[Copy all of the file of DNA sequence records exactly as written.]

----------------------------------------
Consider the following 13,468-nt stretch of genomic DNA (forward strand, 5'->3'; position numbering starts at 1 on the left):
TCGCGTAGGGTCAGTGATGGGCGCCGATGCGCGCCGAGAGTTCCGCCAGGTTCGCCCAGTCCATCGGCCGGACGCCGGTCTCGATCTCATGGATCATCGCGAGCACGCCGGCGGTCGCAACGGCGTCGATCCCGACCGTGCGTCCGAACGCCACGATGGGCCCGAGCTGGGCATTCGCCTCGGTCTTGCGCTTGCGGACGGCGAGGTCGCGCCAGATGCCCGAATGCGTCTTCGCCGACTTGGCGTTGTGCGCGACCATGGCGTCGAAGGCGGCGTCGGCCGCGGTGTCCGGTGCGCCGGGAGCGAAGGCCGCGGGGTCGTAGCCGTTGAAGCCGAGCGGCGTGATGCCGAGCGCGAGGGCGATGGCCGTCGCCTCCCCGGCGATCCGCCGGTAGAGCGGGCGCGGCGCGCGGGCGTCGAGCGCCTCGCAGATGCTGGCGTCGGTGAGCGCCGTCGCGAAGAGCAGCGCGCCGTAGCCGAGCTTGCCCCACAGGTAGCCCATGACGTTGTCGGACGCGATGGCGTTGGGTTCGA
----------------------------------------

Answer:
Consider the following 13,468-nt stretch of genomic DNA (forward strand, 5'->3'; position numbering starts at 1 on the left):
TCGCGTAGGGTCAGTGATGGGCGCCGATGCGCGCCGAGAGTTCCGCCAGGTTCGCCCAGTCCATCGGCCGGACGCCGGTCTCGATCTCATGGATCATCGCGAGCACGCCGGCGGTCGCAACGGCGTCGATCCCGACCGTGCGTCCGAACGCCACGATGGGCCCGAGCTGGGCATTCGCCTCGGTCTTGCGCTTGCGGACGGCGAGGTCGCGCCAGATGCCCGAATGCGTCTTCGCCGACTTGGCGTTGTGCGCGACCATGGCGTCGAAGGCGGCGTCGGCCGCGGTGTCCGGTGCGCCGGGAGCGAAGGCCGCGGGGTCGTAGCCGTTGAAGCCGAGCGGCGTGATGCCGAGCGCGAGGGCGATGGCCGTCGCCTCCCCGGCGATCCGCCGGTAGAGCGGGCGCGGCGCGCGGGCGTCGAGCGCCTCGCAGATGCTGGCGTCGGTGAGCGCCGTCGCGAAGAGCAGCGCGCCGTAGCCGAGCTTGCCCCACAGGTAGCCCATGACGTTGTCGGACGCGATGGCGTTGGGTTCGA